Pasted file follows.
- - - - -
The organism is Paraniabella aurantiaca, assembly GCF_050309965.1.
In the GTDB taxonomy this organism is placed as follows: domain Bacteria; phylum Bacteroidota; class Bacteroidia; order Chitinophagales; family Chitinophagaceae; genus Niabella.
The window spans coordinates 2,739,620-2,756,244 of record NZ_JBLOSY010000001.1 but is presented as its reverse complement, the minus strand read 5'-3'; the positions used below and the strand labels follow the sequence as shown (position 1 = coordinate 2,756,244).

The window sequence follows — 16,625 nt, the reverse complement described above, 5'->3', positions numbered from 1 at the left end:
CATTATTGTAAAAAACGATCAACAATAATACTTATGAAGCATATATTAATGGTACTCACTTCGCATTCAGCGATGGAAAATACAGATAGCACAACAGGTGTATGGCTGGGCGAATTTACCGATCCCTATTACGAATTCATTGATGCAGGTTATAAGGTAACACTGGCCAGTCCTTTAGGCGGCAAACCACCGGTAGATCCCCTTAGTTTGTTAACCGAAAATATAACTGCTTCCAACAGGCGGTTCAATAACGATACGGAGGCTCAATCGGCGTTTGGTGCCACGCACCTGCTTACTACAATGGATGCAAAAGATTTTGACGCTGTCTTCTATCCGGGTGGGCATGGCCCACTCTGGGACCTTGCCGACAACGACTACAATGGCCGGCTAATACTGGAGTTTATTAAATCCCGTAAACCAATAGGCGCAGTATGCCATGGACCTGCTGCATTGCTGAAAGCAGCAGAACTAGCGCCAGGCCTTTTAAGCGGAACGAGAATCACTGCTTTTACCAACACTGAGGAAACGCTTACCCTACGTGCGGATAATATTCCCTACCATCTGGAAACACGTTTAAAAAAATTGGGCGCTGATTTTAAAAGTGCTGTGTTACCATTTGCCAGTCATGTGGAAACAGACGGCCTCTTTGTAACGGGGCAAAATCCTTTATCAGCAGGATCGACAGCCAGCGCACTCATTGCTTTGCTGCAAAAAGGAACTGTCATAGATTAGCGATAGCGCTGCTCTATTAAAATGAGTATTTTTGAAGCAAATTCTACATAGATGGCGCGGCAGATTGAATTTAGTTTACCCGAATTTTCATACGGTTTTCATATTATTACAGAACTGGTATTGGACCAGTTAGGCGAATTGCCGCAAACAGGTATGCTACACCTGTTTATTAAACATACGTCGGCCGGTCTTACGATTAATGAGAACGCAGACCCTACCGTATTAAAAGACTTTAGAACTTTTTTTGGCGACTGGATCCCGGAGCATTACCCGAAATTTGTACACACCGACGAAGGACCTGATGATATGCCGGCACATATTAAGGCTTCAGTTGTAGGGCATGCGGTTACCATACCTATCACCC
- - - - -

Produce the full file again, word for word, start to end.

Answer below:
The organism is Paraniabella aurantiaca, assembly GCF_050309965.1.
In the GTDB taxonomy this organism is placed as follows: domain Bacteria; phylum Bacteroidota; class Bacteroidia; order Chitinophagales; family Chitinophagaceae; genus Niabella.
The window spans coordinates 2,739,620-2,756,244 of record NZ_JBLOSY010000001.1 but is presented as its reverse complement, the minus strand read 5'-3'; the positions used below and the strand labels follow the sequence as shown (position 1 = coordinate 2,756,244).

The window sequence follows — 16,625 nt, the reverse complement described above, 5'->3', positions numbered from 1 at the left end:
CATTATTGTAAAAAACGATCAACAATAATACTTATGAAGCATATATTAATGGTACTCACTTCGCATTCAGCGATGGAAAATACAGATAGCACAACAGGTGTATGGCTGGGCGAATTTACCGATCCCTATTACGAATTCATTGATGCAGGTTATAAGGTAACACTGGCCAGTCCTTTAGGCGGCAAACCACCGGTAGATCCCCTTAGTTTGTTAACCGAAAATATAACTGCTTCCAACAGGCGGTTCAATAACGATACGGAGGCTCAATCGGCGTTTGGTGCCACGCACCTGCTTACTACAATGGATGCAAAAGATTTTGACGCTGTCTTCTATCCGGGTGGGCATGGCCCACTCTGGGACCTTGCCGACAACGACTACAATGGCCGGCTAATACTGGAGTTTATTAAATCCCGTAAACCAATAGGCGCAGTATGCCATGGACCTGCTGCATTGCTGAAAGCAGCAGAACTAGCGCCAGGCCTTTTAAGCGGAACGAGAATCACTGCTTTTACCAACACTGAGGAAACGCTTACCCTACGTGCGGATAATATTCCCTACCATCTGGAAACACGTTTAAAAAAATTGGGCGCTGATTTTAAAAGTGCTGTGTTACCATTTGCCAGTCATGTGGAAACAGACGGCCTCTTTGTAACGGGGCAAAATCCTTTATCAGCAGGATCGACAGCCAGCGCACTCATTGCTTTGCTGCAAAAAGGAACTGTCATAGATTAGCGATAGCGCTGCTCTATTAAAATGAGTATTTTTGAAGCAAATTCTACATAGATGGCGCGGCAGATTGAATTTAGTTTACCCGAATTTTCATACGGTTTTCATATTATTACAGAACTGGTATTGGACCAGTTAGGCGAATTGCCGCAAACAGGTATGCTACACCTGTTTATTAAACATACGTCGGCCGGTCTTACGATTAATGAGAACGCAGACCCTACCGTATTAAAAGACTTTAGAACTTTTTTTGGCGACTGGATCCCGGAGCATTACCCGAAATTTGTACACACCGACGAAGGACCTGATGATATGCCGGCACATATTAAGGCTTCAGTTGTAGGGCATGCGGTTACCATACCTATCACCC